(An alternative would be to have annotations that are specific to certain types, such as @MutableList for lists.)

If a program uses no objects that throw UnsupportedOperationException, no annotations are required. Experiments must be done to determine how high the annotation burden is, in a program that extensively uses such objects. If the whole program is available, then type inference can infer the needed types.

Overflow checking

Overflow is when 32-bit arithmetic differs from ideal arithmetic. For example, in Java the int computation 2,147,483,647 + 1 yields a negative number, -2,147,483,648. The goal of this project is to detect and prevent problems such as these.

One way to write this is as an extension of the Constant Value Checker, which already keeps track of integer ranges. It even already checks for overflow, but it never issues a warning when it discovers possible overflow. Your variant would do so.

This problem is so challenging that there has been almost no previous research on static approaches to the problem. (Two relevant papers are IntScope: Automatically Detecting Integer Overflow Vulnerability in x86 Binary Using Symbolic Execution and Integer Overflow Vulnerabilities Detection in Software Binary Code.) Researchers are concerned that users will have to write a lot of annotations indicating the possible ranges of variables, and that even so there will be a lot of false positive warnings due to approximations in the conservative analysis. For example, will every loop that contains i++ cause a warning that i might overflow? That would not be acceptable: users would just disable the check.

You can convince yourself of the difficulty by manually analyzing programs to see how clever the analysis has to be, or manually simulating your proposed analysis on a selection of real-world code to learn its weaknesses. You might also try it on good and bad binary search code.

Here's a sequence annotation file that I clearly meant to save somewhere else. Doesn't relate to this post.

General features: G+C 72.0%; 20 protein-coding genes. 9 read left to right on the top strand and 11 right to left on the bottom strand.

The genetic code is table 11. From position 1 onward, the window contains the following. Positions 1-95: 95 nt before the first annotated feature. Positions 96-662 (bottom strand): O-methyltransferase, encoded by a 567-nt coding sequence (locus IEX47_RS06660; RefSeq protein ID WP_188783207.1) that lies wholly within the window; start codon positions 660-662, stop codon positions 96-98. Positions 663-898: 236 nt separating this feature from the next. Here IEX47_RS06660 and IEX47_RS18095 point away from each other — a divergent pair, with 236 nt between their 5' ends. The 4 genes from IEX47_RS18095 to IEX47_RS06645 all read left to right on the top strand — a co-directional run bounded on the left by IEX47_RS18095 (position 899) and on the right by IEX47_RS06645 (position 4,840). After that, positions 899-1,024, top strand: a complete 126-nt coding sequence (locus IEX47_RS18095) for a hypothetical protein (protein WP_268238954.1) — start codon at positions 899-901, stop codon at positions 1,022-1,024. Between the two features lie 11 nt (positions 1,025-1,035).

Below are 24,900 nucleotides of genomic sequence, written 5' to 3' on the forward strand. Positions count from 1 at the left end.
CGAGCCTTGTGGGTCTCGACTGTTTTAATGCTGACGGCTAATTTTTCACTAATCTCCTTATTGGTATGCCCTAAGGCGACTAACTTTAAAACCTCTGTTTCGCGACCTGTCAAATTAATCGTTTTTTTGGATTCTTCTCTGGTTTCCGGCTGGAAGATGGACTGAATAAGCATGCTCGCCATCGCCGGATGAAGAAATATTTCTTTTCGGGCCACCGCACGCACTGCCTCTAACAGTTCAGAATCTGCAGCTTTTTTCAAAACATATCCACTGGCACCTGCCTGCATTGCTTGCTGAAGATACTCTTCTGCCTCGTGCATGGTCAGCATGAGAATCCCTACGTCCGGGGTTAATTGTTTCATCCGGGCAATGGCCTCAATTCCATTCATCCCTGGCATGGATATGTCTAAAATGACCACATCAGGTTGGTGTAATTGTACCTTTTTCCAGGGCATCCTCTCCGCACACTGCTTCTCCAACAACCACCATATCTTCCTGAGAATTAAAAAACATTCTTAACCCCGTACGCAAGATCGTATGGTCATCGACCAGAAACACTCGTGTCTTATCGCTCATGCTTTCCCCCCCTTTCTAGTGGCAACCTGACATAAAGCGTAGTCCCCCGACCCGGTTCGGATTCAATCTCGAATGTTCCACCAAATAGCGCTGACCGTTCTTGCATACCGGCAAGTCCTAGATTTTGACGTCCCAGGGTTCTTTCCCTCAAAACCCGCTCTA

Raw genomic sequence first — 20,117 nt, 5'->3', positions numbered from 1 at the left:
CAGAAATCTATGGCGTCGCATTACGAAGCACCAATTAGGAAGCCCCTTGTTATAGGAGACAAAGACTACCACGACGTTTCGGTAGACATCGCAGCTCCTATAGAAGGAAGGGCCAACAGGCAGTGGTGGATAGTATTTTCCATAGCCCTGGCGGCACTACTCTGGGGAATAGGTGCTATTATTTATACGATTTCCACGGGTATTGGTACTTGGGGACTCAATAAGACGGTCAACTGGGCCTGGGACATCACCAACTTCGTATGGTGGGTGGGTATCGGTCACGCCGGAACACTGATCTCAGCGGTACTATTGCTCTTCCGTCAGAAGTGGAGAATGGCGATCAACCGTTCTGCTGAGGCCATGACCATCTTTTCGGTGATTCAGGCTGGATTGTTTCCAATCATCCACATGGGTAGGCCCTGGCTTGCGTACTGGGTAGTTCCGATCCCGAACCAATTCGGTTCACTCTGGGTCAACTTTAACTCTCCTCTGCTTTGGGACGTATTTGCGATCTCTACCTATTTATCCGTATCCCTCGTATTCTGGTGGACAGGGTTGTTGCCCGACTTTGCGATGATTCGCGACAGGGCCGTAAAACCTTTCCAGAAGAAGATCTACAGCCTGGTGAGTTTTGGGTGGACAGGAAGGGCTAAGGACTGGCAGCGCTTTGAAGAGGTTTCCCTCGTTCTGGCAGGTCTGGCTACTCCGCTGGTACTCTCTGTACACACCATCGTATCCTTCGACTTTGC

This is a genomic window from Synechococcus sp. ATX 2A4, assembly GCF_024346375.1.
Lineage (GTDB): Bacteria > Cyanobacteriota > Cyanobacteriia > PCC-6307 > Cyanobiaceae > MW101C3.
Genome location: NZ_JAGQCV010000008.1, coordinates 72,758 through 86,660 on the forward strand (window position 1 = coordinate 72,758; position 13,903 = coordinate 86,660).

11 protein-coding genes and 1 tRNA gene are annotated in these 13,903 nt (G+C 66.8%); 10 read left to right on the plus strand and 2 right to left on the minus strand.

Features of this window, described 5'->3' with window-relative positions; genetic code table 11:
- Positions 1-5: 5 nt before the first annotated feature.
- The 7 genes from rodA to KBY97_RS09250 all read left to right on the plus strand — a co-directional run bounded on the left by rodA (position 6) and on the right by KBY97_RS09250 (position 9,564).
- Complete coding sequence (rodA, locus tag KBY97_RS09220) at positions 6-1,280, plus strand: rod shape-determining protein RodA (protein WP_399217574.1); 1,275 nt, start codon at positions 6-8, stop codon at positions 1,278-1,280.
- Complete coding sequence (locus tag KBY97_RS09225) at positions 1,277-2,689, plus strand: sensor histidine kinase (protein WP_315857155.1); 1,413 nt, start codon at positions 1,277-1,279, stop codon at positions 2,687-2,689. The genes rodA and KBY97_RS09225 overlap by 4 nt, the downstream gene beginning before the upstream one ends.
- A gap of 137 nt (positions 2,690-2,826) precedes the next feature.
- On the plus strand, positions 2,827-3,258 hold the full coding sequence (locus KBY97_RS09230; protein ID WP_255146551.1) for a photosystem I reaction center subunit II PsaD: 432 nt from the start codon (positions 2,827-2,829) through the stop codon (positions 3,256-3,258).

One way to make the problem tractable is to limit its scope: instead of being concerned with all possible arithmetic overflow, focus on a specific use case. As one concrete application, the Index Checker is currently unsound in the presence of integer overflow. If an integer i is known to be @Positive, and 1 is added to it, then the Index Checker believes that its type remains @Positive. If i was already Integer.MAX_VALUE, then the result is negative — that is, the Index Checker's approximation to it is unsound.

This project involves removing this unsoundness by implementing a type system to track when an integer value might overflow — but this only matters for values that are used as an array index. That is, checking can be restricted to computations that involve an operand of type @IntRange). Implementing such an analysis would permit the Index Checker to extend its guarantees even to programs that might overflow.